I once worked for a small printing operation. On most days, if you walked into the print shop, you would’ve had a difficult time identifying who was the owner, the general manager, the production manager, the shop foreman, or who the individual press operators and bindery technicians were. This is because the business owners and managers worked as hard as the rest of us to produce all the printed materials we created. If there were stacks of print work that needed to be cut, folded or shrink-wrapped, our company owners and managers did not think it was “beneath” them to get their hands dirty and help get the work done.
You will become an effective leader and manager as you get away from the idea that anyone works for you and always see yourself as working with other people. Get away from the idea that other people are at your disposal. If you want respect and dedication from your team members, you’ve got to give them that respect and dedication yourself.
Part of your skill development to get better work and income needs to include management and leadership abilities. Many highly-paid business leaders may not be very talented when it comes to technology. They are not typically the ones who engineer programs or products. They are not the ones who invent valuable patents. However, these business leaders are the highest paid within any organization. Why is that?
Leaders and managers are often the highest paid because their skills are central to assembling, organizing, and directing the talents of others to accomplish major goals. You will increase your chances of higher paying work as you master basic principles of leadership and management. This lesson will discuss a few important elements of effective leadership and management.
Leadership and Management 101
What’s the difference between leadership and management? Generally, leadership concerns itself most with what needs to be done, while management focuses on how to get it done. Leadership determines strategy for a group; management uses tactics to accomplish that strategy.
Sometimes there’s no clear distinction between leadership and management. For example, a senior executive may determine the annual goals for an entire division of her company, but also take an active role in defining the smaller steps to accomplish that strategy. It’s not crucial to have a tight, exclusive definition of leadership compared to management. Leaders will need to spend a lot of time managing, and managers will spend time leading their teams. For your purposes, understand that there are some core, basic skills needed to lead and manage other people.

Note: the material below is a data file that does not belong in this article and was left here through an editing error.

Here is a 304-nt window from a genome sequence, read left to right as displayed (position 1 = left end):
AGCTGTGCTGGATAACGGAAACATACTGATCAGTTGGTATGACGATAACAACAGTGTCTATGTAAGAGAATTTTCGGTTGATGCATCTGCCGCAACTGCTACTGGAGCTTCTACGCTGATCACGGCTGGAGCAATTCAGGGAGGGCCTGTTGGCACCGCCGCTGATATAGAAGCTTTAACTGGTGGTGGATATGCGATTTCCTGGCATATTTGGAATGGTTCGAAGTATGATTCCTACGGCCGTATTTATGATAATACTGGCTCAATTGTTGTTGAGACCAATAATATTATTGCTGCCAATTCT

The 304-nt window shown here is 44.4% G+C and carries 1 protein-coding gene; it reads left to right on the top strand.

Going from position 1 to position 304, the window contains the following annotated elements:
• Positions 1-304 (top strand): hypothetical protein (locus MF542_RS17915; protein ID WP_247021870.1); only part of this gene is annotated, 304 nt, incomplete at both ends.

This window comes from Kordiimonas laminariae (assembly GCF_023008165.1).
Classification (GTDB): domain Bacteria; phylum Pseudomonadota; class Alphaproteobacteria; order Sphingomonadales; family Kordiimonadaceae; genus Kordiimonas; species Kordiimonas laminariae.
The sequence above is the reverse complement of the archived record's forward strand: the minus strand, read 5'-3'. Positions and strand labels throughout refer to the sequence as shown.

If you asked scholars or experts which skills a successful leader or manager needs (and I have asked them), you will get a list of 10-100 skills depending on whom you ask. However, out of all those skills that they might include, only a handful of them are what leaders and managers must use on a daily basis to be successful. In other words, there are some “heavy-hitters” of effective leadership and management. The following sections represent the most fundamental skills you can develop to become a successful leader or manager.
Identify and Communicate a Shared Goal/Vision
People who can unify a group to work towards a common goal or purpose make effective leaders. Leadership includes a “visionary” ability; an ability to imagine and describe an achievement not yet realized. Leaders may not know exactly how the goal will be accomplished, but they maintain an infectious enthusiasm that energizes their organizations to push for the achievement. They create a mental picture in our minds that offers each contributor a personal incentive for helping accomplish the goal. When challenges or doubt surface, leaders reemphasize the vision or goal. They encourage everyone to maintain their commitment and work even harder.
This valuable leadership skill draws on other skills already discussed in this course like the ability to solve problems and the ability to persuade people. As you develop those skills, and combine them with the ability to communicate an inspiring goal, you will be well on your way to becoming an effective leader.
Challenge: Your Inspiring Vision
- What is an inspiring goal or vision for your company?
- Why is it worth striving for?
- What incentive does each person have to make a significant contribution?
- How can your company accomplish it?
- What obstacles do you foresee? How can you overcome them?
A Golden Rule of Management
Managing people can be difficult because there is no set of rules to predict their behavior. Thousands of variables affect how you might manage a certain person on your team. Some of these things that may affect the way you manage people include:
- The age and/or professional experience of each person
- Their attitudes about their work, the company, and you